“Perhaps some day—say 1938, their centenary,—they might be allowed to return together for a holiday, to see the mistakes of their own lives made clear in the light of the mistakes of their successors; and perhaps then, for the first time since man began his education among the carnivores, they would find a world that sensitive and timid natures could regard without a shudder.”—Henry Adams, The Education of Henry Adams (thanks, patternsofthesky)
The day your tore my heart apart I can’t remember really when, now. I writhed and screamed and It was not enough. Far from enough to quench the thirst The lust, craving — appetite. To dispense some pain, you can’t remember, really when.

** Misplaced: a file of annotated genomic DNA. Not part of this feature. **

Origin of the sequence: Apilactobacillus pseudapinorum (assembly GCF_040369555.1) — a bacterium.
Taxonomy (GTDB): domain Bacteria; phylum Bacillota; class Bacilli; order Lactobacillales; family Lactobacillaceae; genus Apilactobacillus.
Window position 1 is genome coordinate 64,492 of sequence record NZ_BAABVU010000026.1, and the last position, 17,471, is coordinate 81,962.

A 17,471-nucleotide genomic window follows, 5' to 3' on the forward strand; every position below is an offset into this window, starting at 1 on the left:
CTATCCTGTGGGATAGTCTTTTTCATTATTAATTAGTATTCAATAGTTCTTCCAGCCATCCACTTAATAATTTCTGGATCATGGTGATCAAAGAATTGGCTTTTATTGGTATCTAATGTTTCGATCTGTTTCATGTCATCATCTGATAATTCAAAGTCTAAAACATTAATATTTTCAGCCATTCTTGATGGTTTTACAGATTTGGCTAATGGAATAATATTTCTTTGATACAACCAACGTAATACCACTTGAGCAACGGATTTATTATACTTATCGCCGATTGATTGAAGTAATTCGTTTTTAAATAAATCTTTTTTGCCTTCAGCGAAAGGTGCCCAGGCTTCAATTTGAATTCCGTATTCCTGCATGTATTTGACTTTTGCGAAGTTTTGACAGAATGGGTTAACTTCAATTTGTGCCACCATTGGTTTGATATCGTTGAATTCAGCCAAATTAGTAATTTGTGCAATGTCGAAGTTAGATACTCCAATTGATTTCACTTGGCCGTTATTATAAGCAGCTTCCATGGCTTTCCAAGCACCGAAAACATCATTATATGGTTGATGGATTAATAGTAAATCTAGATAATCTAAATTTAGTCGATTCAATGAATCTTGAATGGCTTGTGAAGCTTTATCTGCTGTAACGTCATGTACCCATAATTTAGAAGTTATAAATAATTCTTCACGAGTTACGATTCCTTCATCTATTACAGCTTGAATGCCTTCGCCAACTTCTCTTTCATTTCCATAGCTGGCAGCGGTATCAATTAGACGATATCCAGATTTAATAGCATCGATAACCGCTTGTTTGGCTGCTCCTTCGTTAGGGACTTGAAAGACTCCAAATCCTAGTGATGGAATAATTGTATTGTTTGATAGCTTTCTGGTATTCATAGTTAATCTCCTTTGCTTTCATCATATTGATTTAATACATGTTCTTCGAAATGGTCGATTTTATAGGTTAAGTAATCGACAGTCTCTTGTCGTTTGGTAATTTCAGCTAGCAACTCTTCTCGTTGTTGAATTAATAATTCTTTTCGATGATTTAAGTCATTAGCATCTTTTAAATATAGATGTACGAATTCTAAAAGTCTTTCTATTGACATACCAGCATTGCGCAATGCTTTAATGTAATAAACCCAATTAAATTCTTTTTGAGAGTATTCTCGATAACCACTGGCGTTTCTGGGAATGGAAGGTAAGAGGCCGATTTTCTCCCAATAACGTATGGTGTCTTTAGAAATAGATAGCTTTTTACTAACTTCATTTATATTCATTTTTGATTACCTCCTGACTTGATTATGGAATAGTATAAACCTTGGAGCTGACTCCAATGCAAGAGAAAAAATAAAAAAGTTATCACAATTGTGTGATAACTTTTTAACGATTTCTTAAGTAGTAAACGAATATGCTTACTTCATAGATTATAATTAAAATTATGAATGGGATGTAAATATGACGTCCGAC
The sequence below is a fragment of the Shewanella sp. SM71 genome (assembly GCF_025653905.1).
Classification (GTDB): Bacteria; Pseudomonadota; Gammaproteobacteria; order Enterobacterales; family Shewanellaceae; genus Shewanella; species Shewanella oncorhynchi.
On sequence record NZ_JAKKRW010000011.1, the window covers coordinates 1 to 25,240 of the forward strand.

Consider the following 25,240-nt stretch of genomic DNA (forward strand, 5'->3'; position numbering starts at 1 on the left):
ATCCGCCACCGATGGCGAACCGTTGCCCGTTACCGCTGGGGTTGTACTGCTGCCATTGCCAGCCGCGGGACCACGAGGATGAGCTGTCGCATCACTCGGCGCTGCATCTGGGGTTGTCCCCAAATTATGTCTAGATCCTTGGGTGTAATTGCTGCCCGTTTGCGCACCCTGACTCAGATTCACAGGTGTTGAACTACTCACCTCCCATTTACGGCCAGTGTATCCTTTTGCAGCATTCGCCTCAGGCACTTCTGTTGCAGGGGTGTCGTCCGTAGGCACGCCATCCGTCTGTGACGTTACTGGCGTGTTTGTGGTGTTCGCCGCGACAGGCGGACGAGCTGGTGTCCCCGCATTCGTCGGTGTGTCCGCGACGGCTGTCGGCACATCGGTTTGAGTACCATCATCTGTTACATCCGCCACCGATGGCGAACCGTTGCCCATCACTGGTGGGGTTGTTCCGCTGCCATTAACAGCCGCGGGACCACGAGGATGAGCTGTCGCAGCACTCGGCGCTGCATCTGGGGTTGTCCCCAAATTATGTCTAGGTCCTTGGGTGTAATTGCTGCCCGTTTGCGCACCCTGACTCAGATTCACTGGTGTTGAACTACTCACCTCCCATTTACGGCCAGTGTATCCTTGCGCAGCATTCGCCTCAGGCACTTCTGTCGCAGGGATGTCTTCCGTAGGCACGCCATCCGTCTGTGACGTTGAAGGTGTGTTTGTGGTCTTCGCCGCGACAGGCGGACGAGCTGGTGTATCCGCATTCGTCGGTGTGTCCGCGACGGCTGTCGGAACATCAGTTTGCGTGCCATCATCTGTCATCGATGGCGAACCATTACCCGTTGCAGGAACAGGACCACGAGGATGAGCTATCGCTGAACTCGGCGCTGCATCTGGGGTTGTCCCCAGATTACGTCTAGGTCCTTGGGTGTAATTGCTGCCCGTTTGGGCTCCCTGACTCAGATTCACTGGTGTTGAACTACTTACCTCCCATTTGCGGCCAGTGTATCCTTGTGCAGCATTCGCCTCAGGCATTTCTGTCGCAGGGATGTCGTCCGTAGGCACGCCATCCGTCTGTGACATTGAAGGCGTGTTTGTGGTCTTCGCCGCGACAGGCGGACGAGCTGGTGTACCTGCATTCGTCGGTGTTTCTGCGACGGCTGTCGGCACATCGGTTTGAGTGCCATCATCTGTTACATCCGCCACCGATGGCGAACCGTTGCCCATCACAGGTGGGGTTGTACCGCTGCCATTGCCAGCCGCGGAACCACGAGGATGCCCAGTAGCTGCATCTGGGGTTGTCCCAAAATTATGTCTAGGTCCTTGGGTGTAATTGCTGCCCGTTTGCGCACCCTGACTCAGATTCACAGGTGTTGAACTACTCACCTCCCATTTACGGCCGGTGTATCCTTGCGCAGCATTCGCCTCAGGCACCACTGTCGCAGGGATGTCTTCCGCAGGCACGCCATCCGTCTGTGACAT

I was not born with these appetites. My stomach too weak for such delights.
But you, Sweetness, you, my love? Oh, it fits you nicely, like a glove. Or is it like a Nurse outfit so right? Or like a ratchet bolts all on tight.
Your big mouth you use It is your boon. Those pretty lips that curl in a smirk As you think a buffoon You’ve made.
The pathetic truth? That day you ripped my soul to shreds, I knew it all. I can’t remember really, which day it was. Was it Sunday or Monday? Was it Saint Valentine’s or Martin Luther’s? Or was it every day I thought my pain could quench the thirst.